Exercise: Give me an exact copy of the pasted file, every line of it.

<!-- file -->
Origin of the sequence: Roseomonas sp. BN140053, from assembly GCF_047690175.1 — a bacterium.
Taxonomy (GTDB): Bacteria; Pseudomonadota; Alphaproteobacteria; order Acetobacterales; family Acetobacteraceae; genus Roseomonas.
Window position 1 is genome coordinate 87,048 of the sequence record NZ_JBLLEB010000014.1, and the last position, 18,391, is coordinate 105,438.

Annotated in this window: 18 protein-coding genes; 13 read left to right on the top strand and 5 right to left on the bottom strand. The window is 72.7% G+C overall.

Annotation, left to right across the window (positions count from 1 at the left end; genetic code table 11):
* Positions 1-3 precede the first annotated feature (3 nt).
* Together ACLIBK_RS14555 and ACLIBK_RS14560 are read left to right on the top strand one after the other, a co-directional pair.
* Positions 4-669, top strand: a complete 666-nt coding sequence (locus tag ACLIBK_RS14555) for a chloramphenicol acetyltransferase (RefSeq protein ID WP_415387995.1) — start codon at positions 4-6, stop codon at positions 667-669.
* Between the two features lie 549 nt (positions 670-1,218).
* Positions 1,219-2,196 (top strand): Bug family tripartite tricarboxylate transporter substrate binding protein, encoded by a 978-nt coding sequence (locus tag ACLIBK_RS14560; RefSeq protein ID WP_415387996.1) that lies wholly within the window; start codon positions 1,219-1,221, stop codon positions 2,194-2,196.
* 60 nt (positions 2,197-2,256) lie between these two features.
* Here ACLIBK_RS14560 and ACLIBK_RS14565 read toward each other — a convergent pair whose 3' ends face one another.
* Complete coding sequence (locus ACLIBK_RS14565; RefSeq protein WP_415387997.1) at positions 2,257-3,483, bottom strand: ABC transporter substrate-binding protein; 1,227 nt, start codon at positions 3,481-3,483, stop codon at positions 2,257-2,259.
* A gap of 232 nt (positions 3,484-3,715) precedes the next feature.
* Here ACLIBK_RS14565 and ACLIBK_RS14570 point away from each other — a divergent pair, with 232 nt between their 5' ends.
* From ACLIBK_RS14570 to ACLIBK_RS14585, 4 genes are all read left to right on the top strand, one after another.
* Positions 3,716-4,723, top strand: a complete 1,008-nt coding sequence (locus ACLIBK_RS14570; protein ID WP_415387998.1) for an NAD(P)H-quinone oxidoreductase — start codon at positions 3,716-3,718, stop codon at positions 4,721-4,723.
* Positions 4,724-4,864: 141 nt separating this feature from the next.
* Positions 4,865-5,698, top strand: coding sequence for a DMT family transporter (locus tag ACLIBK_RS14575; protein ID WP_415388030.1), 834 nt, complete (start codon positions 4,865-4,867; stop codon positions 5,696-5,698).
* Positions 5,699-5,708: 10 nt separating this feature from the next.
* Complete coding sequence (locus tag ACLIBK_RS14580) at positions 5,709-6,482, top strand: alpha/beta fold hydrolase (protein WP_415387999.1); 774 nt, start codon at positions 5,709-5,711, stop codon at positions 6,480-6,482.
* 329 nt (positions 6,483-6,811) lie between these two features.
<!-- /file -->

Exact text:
Origin of the sequence: Roseomonas sp. BN140053, from assembly GCF_047690175.1 — a bacterium.
Taxonomy (GTDB): Bacteria; Pseudomonadota; Alphaproteobacteria; order Acetobacterales; family Acetobacteraceae; genus Roseomonas.
Window position 1 is genome coordinate 87,048 of the sequence record NZ_JBLLEB010000014.1, and the last position, 18,391, is coordinate 105,438.

Annotated in this window: 18 protein-coding genes; 13 read left to right on the top strand and 5 right to left on the bottom strand. The window is 72.7% G+C overall.

Annotation, left to right across the window (positions count from 1 at the left end; genetic code table 11):
* Positions 1-3 precede the first annotated feature (3 nt).
* Together ACLIBK_RS14555 and ACLIBK_RS14560 are read left to right on the top strand one after the other, a co-directional pair.
* Positions 4-669, top strand: a complete 666-nt coding sequence (locus tag ACLIBK_RS14555) for a chloramphenicol acetyltransferase (RefSeq protein ID WP_415387995.1) — start codon at positions 4-6, stop codon at positions 667-669.
* Between the two features lie 549 nt (positions 670-1,218).
* Positions 1,219-2,196 (top strand): Bug family tripartite tricarboxylate transporter substrate binding protein, encoded by a 978-nt coding sequence (locus tag ACLIBK_RS14560; RefSeq protein ID WP_415387996.1) that lies wholly within the window; start codon positions 1,219-1,221, stop codon positions 2,194-2,196.
* 60 nt (positions 2,197-2,256) lie between these two features.
* Here ACLIBK_RS14560 and ACLIBK_RS14565 read toward each other — a convergent pair whose 3' ends face one another.
* Complete coding sequence (locus ACLIBK_RS14565; RefSeq protein WP_415387997.1) at positions 2,257-3,483, bottom strand: ABC transporter substrate-binding protein; 1,227 nt, start codon at positions 3,481-3,483, stop codon at positions 2,257-2,259.
* A gap of 232 nt (positions 3,484-3,715) precedes the next feature.
* Here ACLIBK_RS14565 and ACLIBK_RS14570 point away from each other — a divergent pair, with 232 nt between their 5' ends.
* From ACLIBK_RS14570 to ACLIBK_RS14585, 4 genes are all read left to right on the top strand, one after another.
* Positions 3,716-4,723, top strand: a complete 1,008-nt coding sequence (locus ACLIBK_RS14570; protein ID WP_415387998.1) for an NAD(P)H-quinone oxidoreductase — start codon at positions 3,716-3,718, stop codon at positions 4,721-4,723.
* Positions 4,724-4,864: 141 nt separating this feature from the next.
* Positions 4,865-5,698, top strand: coding sequence for a DMT family transporter (locus tag ACLIBK_RS14575; protein ID WP_415388030.1), 834 nt, complete (start codon positions 4,865-4,867; stop codon positions 5,696-5,698).
* Positions 5,699-5,708: 10 nt separating this feature from the next.
* Complete coding sequence (locus tag ACLIBK_RS14580) at positions 5,709-6,482, top strand: alpha/beta fold hydrolase (protein WP_415387999.1); 774 nt, start codon at positions 5,709-5,711, stop codon at positions 6,480-6,482.
* 329 nt (positions 6,483-6,811) lie between these two features.